Britain promised to guarantee Scotland high levels of state funding, granting Scots greater control over healthcare spending in a last-ditch attempt to shore up support for the United Kingdom before Thursday's vote on independence.
With polls showing the decision on the fate of the United Kingdom is too close to call, welfare spending and the future of the revered National Health System have formed a central part of nationalist Alex Salmond's case for secession.
In a deal brokered by former Labor Prime Minister Gordon Brown, the leaders of Britain's three main political parties said they would retain the funding equation that sustains a higher level of public spending north of the border.
People want to see change, said the agreement, published in Scotland's Daily Record newspaper and signed by Prime Minister David Cameron, Labour leader Ed Miliband and Liberal Democrat leader Nick Clegg.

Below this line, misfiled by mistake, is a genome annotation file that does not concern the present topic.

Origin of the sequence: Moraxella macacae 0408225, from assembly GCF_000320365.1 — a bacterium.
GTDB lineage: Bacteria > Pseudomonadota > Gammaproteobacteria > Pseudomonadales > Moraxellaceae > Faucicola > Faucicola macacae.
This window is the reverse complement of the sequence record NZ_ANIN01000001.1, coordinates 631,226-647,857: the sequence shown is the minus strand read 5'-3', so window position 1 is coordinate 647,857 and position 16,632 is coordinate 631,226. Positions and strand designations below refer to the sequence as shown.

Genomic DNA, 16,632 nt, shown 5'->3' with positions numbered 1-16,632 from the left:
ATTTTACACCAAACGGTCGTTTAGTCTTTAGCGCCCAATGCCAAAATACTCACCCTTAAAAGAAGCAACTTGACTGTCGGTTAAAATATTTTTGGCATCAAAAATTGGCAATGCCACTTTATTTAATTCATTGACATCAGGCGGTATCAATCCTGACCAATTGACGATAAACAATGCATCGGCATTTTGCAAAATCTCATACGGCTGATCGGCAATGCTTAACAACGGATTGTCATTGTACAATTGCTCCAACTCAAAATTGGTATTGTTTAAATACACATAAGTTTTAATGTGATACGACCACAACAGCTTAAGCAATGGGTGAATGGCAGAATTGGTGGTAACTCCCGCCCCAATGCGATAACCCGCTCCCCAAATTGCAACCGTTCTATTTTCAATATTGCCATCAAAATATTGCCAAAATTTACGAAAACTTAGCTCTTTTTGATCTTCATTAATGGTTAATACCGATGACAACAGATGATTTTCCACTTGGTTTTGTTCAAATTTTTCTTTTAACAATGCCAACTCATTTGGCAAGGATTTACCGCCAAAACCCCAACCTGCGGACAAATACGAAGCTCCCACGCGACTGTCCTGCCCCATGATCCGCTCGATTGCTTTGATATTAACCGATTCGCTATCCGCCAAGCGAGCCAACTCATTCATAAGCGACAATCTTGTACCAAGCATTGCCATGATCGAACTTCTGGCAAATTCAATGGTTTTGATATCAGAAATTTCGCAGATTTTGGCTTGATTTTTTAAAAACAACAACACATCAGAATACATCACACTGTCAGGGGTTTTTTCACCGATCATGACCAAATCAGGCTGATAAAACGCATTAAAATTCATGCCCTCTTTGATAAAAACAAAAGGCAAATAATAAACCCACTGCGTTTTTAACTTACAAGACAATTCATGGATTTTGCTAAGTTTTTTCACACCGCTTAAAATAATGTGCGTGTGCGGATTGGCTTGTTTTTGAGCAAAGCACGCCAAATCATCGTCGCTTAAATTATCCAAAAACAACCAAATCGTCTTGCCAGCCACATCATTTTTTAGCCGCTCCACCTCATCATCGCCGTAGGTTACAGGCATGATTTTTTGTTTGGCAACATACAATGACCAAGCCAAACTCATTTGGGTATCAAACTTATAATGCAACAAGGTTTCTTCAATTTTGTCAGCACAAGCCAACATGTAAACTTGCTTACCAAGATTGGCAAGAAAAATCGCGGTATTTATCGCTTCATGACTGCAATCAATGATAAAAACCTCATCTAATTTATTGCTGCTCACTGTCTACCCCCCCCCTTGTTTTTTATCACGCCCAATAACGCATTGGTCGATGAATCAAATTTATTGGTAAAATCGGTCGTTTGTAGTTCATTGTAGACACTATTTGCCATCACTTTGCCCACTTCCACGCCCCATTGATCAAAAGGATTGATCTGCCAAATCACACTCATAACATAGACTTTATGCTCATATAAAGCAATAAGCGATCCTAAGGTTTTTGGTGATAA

A no vote will deliver faster, safer and better change than separation, the agreement said.
Cameron, whose job is on the line if Scots vote to break the United Kingdom, warned on his last visit to Scotland before Thursday's vote that there would be no going back and that any separation could be painful.
British leaders accept that even if Scotland votes to keep the 307-year union, the United Kingdom's structure will have to change as the rush to grant so many powers to Scotland will provoke calls for a less centralized state from voters in England, Wales and Northern Ireland.
Swathes of voters in the former industrial heartlands of northern England and Wales depend on state welfare spending while some English lawmakers in Cameron's own party have already asked for England to be given more powers.